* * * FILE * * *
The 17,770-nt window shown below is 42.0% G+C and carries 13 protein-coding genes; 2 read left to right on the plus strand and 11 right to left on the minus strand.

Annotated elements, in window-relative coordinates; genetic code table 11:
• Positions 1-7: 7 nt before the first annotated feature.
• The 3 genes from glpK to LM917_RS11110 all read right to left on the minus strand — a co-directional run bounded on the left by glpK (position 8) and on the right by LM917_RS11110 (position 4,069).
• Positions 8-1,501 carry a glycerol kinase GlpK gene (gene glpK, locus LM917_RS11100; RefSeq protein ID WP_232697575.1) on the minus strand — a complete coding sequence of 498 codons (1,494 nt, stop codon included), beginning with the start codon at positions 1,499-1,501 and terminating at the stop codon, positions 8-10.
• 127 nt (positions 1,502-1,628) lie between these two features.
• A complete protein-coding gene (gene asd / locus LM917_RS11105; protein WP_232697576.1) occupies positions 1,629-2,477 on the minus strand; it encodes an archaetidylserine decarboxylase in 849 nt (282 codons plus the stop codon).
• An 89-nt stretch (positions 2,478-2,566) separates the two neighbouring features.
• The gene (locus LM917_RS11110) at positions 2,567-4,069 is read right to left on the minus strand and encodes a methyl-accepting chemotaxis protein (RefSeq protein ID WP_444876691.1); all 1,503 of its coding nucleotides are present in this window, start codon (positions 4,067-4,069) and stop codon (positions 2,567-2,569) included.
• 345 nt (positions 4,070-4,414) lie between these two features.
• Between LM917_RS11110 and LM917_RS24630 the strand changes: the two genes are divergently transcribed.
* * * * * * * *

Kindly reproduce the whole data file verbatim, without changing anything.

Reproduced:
The 17,770-nt window shown below is 42.0% G+C and carries 13 protein-coding genes; 2 read left to right on the plus strand and 11 right to left on the minus strand.

Annotated elements, in window-relative coordinates; genetic code table 11:
• Positions 1-7: 7 nt before the first annotated feature.
• The 3 genes from glpK to LM917_RS11110 all read right to left on the minus strand — a co-directional run bounded on the left by glpK (position 8) and on the right by LM917_RS11110 (position 4,069).
• Positions 8-1,501 carry a glycerol kinase GlpK gene (gene glpK, locus LM917_RS11100; RefSeq protein ID WP_232697575.1) on the minus strand — a complete coding sequence of 498 codons (1,494 nt, stop codon included), beginning with the start codon at positions 1,499-1,501 and terminating at the stop codon, positions 8-10.
• 127 nt (positions 1,502-1,628) lie between these two features.
• A complete protein-coding gene (gene asd / locus LM917_RS11105; protein WP_232697576.1) occupies positions 1,629-2,477 on the minus strand; it encodes an archaetidylserine decarboxylase in 849 nt (282 codons plus the stop codon).
• An 89-nt stretch (positions 2,478-2,566) separates the two neighbouring features.
• The gene (locus LM917_RS11110) at positions 2,567-4,069 is read right to left on the minus strand and encodes a methyl-accepting chemotaxis protein (RefSeq protein ID WP_444876691.1); all 1,503 of its coding nucleotides are present in this window, start codon (positions 4,067-4,069) and stop codon (positions 2,567-2,569) included.
• 345 nt (positions 4,070-4,414) lie between these two features.
• Between LM917_RS11110 and LM917_RS24630 the strand changes: the two genes are divergently transcribed.